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PostPosted: Mon Nov 29, 2004 10:32 am 
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Joined: Mon Mar 01, 2004 6:19 am
Posts: 186
Location: UK
10000 round service.

I have been shooting my CM84e for just over a year now and it have given me faultless service. The pistol has been regularly cleaned within the confines of the instruction manual but it is evident that dirt builds up on the breach face/block and under the breach block.

Is a simple and reliable instruction pack (preferably with picture or diagram) available for the removal of the breach block for cleaning? I would also be interested to see the same for the replacement of the firing pin should this be necessary and the tools necessary so that these are packed with spare pin. Murphy’s law will ensure that I need to know this whilst away at a competition!

I would not want to attempt further disassembly of this unit but the breach block in a “martini” action and the firing pin are both run of the mill items but not included in the otherwise fine user manual.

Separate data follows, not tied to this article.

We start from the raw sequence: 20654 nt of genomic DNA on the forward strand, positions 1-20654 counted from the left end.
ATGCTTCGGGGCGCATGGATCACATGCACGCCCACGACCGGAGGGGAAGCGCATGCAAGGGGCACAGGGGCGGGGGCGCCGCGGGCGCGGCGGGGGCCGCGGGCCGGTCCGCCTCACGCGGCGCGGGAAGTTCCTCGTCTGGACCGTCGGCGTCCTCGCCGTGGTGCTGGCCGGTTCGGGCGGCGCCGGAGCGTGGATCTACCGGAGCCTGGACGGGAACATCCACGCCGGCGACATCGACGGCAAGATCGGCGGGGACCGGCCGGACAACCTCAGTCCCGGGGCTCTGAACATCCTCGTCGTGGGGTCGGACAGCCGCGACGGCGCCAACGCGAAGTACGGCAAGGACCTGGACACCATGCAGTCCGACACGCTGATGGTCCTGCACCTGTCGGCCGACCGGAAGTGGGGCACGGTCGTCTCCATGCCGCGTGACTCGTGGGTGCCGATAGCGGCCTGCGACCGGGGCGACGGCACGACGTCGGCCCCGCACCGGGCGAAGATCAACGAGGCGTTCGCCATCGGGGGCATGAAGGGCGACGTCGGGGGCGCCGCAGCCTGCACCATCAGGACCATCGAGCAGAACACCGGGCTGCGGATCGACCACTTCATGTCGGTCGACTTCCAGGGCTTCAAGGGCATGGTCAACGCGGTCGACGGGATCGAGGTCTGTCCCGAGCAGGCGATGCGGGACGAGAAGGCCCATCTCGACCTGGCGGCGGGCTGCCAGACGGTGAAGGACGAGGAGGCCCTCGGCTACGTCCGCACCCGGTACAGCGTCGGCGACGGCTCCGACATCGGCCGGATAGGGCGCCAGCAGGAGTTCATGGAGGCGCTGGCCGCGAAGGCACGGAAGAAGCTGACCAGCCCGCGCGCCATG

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PostPosted: Mon Nov 29, 2004 11:08 am 
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Joined: Mon Mar 01, 2004 10:06 am
Posts: 3177
Location: Herts, England, UK
Paul,
Can you not ask Iqbal - isn't he a UK service agent ?

Rob.


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 Post subject: misfiring of the M84 e
PostPosted: Tue Nov 30, 2004 12:05 am 
Hello, Paul T.

Thank you for bringing up this interesting topic.

During this years Nordic Championships in Oslo, which had participants from Great Britain, Sweden, Denmark, Norway and Finland, there was one strange incident: During the junior male free pistol final the leader, a dane, firing a M84 E experienced misfires at his last two or three shots.

One coach of the British national teams inspected the pistol, and concluded that buildup of crud and residue from prolonged firing probably caused the malfunctions.

No, I have not experienced this very problem myself. I use the FP 10.


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PostPosted: Tue Nov 30, 2004 12:33 am 
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Joined: Mon Mar 01, 2004 6:19 am
Posts: 186
Location: UK